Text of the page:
Few activities are as delightful as learning new vocabulary.
A tower of giraffes.
A drove of pigs.
A scurry of squirrels.
A brand new picture book is always a time for celebration for me, but I have been delighting particularly in the children’s book A Tower of Giraffes by Anna Wright. Not only are her illustrations of different groups of animals captivating and whimsical, the focus on a love of words shines through each page.
I knew several of the terms that describe animals, collective nouns like flock or troop or gaggle. But so many were not only new to me, but brought a smile to my face, like: a flamboyance of flamingos, or a parliament of owls. My favorites are terms that fit the animal perfectly: a scurry of squirrels, a mischief of mice, a prickle of hedgehogs. I can’t wait to share these perfect words with the children in my life, in and out of school.
And it’s got me thinking about the power of words for description. I couldn’t help but create some of my own collective nouns for people: perhaps an ambition of politicians? An annoyance of telemarketers?
What about teachers? In my quest to create the perfect descriptive term for a collection of teachers, I turned to my colleagues, who provided some wonderful suggestions. How about honoring creativity, with an innovation or a bard of teachers? One friend wanted to highlight our profession’s star-like qualities and offered a constellation of teachers. Another wanted to focus on our impact on the future with a destiny of teachers. I’m pretty fond of an enthusiasm of teachers. Check out A Tower of Giraffes . . . and indulge in some collective noun creativity.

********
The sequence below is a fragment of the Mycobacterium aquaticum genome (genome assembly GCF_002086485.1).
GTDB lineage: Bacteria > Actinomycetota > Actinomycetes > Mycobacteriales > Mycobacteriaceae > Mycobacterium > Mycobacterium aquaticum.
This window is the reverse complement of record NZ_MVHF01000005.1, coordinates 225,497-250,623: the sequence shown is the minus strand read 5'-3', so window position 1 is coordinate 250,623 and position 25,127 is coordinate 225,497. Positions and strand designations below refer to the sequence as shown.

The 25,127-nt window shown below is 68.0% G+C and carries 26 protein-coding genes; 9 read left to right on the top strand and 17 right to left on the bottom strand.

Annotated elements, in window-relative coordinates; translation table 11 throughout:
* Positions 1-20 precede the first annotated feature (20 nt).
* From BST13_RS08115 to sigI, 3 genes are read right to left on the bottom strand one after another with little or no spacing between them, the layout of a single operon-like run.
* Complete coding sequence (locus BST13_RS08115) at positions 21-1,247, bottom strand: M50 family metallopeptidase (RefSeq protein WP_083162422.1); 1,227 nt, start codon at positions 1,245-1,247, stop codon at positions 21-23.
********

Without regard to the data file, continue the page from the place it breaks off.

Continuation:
This week and next we look at innovative ways for bards, destinies, and constellations of teachers to dig into vocabulary learning with students. Plus more as always — enjoy!
Contributor, Choice Literacy
Ruth Shagoury is a professor emeritus at Lewis and Clark College in Portland, Oregon. She blogs with her daughter Meghan Rose about children’s books at www.litforkids.com.
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Are your students getting bored with vocabulary routines? Katie Doherty invents a quick and fun game, Vocabrity, to help her middle school students learn words.
How do you describe the most challenging students in your classroom or school? Melanie Quinn details a powerful staff development activity for reframing language and perceptions:
Dana Murphy uses written conversations to help students delve into the meanings of individual words:
Seth Godin asks, “Does vocabulary matter?” His succinct explanation of why it does is great fodder for a staff development session, and the link to the free ebook on million-dollar words is a terrific bonus:
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Gretchen Schroeder looks for new ways to help high school students learn words in Vocabulary Instruction: Where to Start:
Stella Villalba explores why it is so important to teach vocabulary to English language learners in context:
In this week’s video, you can see Stella in action as she integrates vocabulary instruction with teacher modeling of nonfiction writing. This is the first video in a three-part series:
Jennifer Schwanke finds dictionaries (the real, not virtual, variety) are still a potent tool for teaching new vocabulary to children:
In an encore video, Andrea Smith leads a whole-class discussion of recording new content vocabulary in reading notebooks:
That’s all for this week!